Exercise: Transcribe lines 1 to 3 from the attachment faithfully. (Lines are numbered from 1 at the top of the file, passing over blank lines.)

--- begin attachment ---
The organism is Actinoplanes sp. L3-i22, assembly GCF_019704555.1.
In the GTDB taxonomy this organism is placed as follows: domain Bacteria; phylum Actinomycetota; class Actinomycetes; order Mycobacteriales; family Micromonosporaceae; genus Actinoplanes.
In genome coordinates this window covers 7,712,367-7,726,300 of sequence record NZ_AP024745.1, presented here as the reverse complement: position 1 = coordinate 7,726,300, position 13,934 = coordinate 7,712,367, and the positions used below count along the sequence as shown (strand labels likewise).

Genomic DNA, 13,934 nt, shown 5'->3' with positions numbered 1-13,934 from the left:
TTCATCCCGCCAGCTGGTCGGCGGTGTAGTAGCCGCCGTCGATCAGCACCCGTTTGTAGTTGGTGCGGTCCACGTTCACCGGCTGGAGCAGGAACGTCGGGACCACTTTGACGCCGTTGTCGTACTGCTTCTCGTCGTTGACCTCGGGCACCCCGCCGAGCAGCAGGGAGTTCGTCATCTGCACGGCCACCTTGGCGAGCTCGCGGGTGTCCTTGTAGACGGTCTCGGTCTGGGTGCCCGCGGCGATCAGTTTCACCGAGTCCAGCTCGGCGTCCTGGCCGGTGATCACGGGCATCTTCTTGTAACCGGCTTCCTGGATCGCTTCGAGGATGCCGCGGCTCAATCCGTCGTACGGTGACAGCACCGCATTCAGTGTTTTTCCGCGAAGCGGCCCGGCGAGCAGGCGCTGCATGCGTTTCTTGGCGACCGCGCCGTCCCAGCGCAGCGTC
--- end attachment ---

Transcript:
The organism is Actinoplanes sp. L3-i22, assembly GCF_019704555.1.
In the GTDB taxonomy this organism is placed as follows: domain Bacteria; phylum Actinomycetota; class Actinomycetes; order Mycobacteriales; family Micromonosporaceae; genus Actinoplanes.
In genome coordinates this window covers 7,712,367-7,726,300 of sequence record NZ_AP024745.1, presented here as the reverse complement: position 1 = coordinate 7,726,300, position 13,934 = coordinate 7,712,367, and the positions used below count along the sequence as shown (strand labels likewise).